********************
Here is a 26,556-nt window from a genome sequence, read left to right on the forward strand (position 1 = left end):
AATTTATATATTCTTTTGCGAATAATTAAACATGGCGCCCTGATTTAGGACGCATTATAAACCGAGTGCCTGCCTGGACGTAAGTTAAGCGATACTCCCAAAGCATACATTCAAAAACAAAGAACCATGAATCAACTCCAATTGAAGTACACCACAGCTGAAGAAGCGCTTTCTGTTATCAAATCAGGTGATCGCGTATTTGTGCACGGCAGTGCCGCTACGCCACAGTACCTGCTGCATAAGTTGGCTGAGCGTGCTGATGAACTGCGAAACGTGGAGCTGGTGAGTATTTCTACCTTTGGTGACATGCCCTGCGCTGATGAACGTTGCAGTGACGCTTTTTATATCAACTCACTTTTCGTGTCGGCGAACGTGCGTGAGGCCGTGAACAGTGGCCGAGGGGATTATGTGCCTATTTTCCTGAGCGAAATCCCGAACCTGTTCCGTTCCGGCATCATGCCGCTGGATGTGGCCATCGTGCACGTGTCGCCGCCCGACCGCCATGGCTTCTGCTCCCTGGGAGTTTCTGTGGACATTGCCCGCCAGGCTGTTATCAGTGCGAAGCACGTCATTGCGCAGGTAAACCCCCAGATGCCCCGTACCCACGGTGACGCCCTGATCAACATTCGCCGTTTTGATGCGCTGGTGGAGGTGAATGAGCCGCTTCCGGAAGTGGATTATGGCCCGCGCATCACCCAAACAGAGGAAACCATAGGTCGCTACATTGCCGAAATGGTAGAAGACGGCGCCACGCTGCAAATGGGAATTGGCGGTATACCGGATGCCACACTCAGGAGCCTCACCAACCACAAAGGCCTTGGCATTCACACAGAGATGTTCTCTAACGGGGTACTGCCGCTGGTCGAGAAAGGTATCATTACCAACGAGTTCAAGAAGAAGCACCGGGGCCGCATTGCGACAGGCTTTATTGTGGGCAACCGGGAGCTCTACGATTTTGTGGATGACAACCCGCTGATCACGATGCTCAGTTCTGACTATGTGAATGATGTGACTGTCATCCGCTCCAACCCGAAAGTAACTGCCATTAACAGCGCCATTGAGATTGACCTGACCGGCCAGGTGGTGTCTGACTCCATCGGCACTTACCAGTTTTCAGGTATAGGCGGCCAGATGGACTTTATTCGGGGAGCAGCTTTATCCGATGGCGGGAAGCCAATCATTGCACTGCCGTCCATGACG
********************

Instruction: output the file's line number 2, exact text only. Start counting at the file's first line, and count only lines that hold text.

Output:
AATTTATATATTCTTTTGCGAATAATTAAACATGGCGCCCTGATTTAGGACGCATTATAAACCGAGTGCCTGCCTGGACGTAAGTTAAGCGATACTCCCAAAGCATACATTCAAAAACAAAGAACCATGAATCAACTCCAATTGAAGTACACCACAGCTGAAGAAGCGCTTTCTGTTATCAAATCAGGTGATCGCGTATTTGTGCACGGCAGTGCCGCTACGCCACAGTACCTGCTGCATAAGTTGGCTGAGCGTGCTGATGAACTGCGAAACGTGGAGCTGGTGAGTATTTCTACCTTTGGTGACATGCCCTGCGCTGATGAACGTTGCAGTGACGCTTTTTATATCAACTCACTTTTCGTGTCGGCGAACGTGCGTGAGGCCGTGAACAGTGGCCGAGGGGATTATGTGCCTATTTTCCTGAGCGAAATCCCGAACCTGTTCCGTTCCGGCATCATGCCGCTGGATGTGGCCATCGTGCACGTGTCGCCGCCCGACCGCCATGGCTTCTGCTCCCTGGGAGTTTCTGTGGACATTGCCCGCCAGGCTGTTATCAGTGCGAAGCACGTCATTGCGCAGGTAAACCCCCAGATGCCCCGTACCCACGGTGACGCCCTGATCAACATTCGCCGTTTTGATGCGCTGGTGGAGGTGAATGAGCCGCTTCCGGAAGTGGATTATGGCCCGCGCATCACCCAAACAGAGGAAACCATAGGTCGCTACATTGCCGAAATGGTAGAAGACGGCGCCACGCTGCAAATGGGAATTGGCGGTATACCGGATGCCACACTCAGGAGCCTCACCAACCACAAAGGCCTTGGCATTCACACAGAGATGTTCTCTAACGGGGTACTGCCGCTGGTCGAGAAAGGTATCATTACCAACGAGTTCAAGAAGAAGCACCGGGGCCGCATTGCGACAGGCTTTATTGTGGGCAACCGGGAGCTCTACGATTTTGTGGATGACAACCCGCTGATCACGATGCTCAGTTCTGACTATGTGAATGATGTGACTGTCATCCGCTCCAACCCGAAAGTAACTGCCATTAACAGCGCCATTGAGATTGACCTGACCGGCCAGGTGGTGTCTGACTCCATCGGCACTTACCAGTTTTCAGGTATAGGCGGCCAGATGGACTTTATTCGGGGAGCAGCTTTATCCGATGGCGGGAAGCCAATCATTGCACTGCCGTCCATGACG